Mind you, now, these were the very first thoughts that came to mind when I heard Neil say that.

I’ve been thinking about it ever since. At this very moment, I am juggling two revision projects–one of which I’ve been revising over and over since last November, trying to get it as perfect as possible before sending it to…well…actually I need to find a market for it. Granted, it’s not a 1500 little jewel–it’s more of a 12,000 honking big jewel I’ve been polishing for quite some time. And since I’ve been revising it, I’ve done little else in writing–just that and Willow, really. Haven’t worked on any new stories or essays. Haven’t sent anything new out. In fact, this Agony Booth recap I started a week ago is the first new anything I’ve done since…since…

What was the last story I worked on?

Of course, I can make excuses. I can say that I was so stressed out at the beginning of the year with preparing our house for sale that it sucked my creative juices dry. The only way I could stay sane was to edit my existing stories, and it helped me out to focus solely on them. Actually, I won’t make that an excuse. That stressful time really did help me focus better on my story.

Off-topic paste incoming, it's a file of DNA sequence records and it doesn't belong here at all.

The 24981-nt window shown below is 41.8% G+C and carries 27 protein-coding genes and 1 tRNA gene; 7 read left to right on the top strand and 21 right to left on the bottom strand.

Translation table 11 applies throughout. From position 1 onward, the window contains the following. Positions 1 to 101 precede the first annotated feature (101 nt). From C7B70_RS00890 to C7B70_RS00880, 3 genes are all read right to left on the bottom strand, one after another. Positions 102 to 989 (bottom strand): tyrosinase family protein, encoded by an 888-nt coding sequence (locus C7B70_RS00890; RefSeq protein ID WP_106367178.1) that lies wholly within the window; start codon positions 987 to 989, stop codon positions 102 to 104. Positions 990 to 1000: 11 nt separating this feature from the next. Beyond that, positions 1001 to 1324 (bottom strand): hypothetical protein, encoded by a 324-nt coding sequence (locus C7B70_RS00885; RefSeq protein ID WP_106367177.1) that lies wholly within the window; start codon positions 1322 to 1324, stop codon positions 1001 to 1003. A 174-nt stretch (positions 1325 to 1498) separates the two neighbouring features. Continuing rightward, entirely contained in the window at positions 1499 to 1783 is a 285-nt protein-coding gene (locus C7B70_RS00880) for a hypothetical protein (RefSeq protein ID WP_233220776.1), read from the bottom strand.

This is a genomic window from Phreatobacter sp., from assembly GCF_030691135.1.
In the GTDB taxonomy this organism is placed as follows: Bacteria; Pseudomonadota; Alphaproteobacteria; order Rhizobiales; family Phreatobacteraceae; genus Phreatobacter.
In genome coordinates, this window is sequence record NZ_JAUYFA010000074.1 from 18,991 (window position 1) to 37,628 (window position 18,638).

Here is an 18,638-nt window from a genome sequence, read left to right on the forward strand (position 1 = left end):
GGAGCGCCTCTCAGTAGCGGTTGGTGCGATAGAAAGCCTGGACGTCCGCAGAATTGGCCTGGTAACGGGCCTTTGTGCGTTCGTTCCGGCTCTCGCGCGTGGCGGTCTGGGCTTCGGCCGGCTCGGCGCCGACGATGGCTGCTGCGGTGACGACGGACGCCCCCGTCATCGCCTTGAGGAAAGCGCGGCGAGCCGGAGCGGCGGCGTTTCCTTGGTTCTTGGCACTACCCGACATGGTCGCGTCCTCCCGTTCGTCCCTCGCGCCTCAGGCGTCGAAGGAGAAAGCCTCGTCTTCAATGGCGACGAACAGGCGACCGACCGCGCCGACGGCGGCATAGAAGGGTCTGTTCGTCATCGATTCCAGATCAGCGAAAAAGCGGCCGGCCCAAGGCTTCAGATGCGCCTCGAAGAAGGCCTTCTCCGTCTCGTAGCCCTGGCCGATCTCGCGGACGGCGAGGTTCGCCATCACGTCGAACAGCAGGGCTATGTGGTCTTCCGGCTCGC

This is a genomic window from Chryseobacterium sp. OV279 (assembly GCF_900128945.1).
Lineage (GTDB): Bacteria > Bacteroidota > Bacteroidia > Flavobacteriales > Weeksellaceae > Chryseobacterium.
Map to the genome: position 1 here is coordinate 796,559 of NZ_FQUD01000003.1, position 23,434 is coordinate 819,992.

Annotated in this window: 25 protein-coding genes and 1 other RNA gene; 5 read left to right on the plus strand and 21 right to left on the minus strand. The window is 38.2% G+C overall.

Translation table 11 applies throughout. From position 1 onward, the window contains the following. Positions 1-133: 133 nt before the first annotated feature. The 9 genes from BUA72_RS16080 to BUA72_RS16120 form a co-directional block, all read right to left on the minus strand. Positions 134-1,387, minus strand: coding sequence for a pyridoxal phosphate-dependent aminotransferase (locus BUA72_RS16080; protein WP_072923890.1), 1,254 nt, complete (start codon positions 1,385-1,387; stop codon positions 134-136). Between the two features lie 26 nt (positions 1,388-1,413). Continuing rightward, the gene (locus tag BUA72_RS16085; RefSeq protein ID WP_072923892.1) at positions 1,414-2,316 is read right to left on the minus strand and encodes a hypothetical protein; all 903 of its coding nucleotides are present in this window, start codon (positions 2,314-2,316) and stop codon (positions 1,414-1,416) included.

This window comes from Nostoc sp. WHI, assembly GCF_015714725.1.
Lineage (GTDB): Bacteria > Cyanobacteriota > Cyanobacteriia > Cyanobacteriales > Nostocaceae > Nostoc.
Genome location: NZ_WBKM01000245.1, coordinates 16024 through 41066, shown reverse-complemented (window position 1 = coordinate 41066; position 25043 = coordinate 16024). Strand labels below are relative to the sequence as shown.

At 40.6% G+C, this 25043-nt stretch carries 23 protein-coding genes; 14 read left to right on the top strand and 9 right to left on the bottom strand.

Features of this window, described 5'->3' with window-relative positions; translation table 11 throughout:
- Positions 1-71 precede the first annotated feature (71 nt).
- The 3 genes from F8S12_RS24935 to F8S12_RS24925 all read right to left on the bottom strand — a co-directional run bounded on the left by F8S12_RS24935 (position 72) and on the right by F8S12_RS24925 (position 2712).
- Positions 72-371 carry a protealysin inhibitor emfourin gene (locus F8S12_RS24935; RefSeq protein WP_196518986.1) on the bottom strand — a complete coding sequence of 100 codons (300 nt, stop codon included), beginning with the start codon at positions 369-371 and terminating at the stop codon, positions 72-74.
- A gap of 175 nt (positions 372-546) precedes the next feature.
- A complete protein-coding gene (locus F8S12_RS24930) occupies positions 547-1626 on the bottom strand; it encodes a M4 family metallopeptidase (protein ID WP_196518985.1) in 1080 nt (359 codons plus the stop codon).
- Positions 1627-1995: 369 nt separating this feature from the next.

But at the same time, one can only revise and revise and revise without getting worn down. I need to have that spontaneous feeling again of whipping up a story out of thin air. I need to get back to the delight of wondering what word I will put down next. And I’ve been taking steps in doing that. I’ve been pushing myself to do more freewriting. Actually, I’ve been attempting to ease myself into it since July, and so far, it’s been a bit better. I just need to figure out timing and all.

When I first started this post, I was going to dispute Mr. Gaiman’s statement by saying, “You can write, write, write all you want. But what use is it if all those words are sitting on your computer, never to be polished into a story?” However, now I have to admit; he’s right. I need to start writing again, and by writing, I mean writing new stuff. It’s in the new stories that you learn how to write better because you are constantly working with new material to play with.

But I would further add that writing should be balanced with revising. At some point, you do have to take a story and polish it. You don’t see editors asking for first drafts of stories. They want something that’s your very best. And to be really honest, I like my stories to be jewels. It’s how they stand out. At least, I like to think they do. And then you have to submit. Because after all that work, if it’s still sitting on your hard drive, what good does it do you?

Write. Revise. Submit. Finding the balance between the three. ‘Course, there will be times when you can do only one. You may get so drained out of a family crises that you may just want to just revise something. Or not work on anything at all. That’s the best thing about writing–it’s pretty flexible to whatever circumstances you’re in.

Now if the whole Obama/McCain election was just as flexible, we’d be in good shape.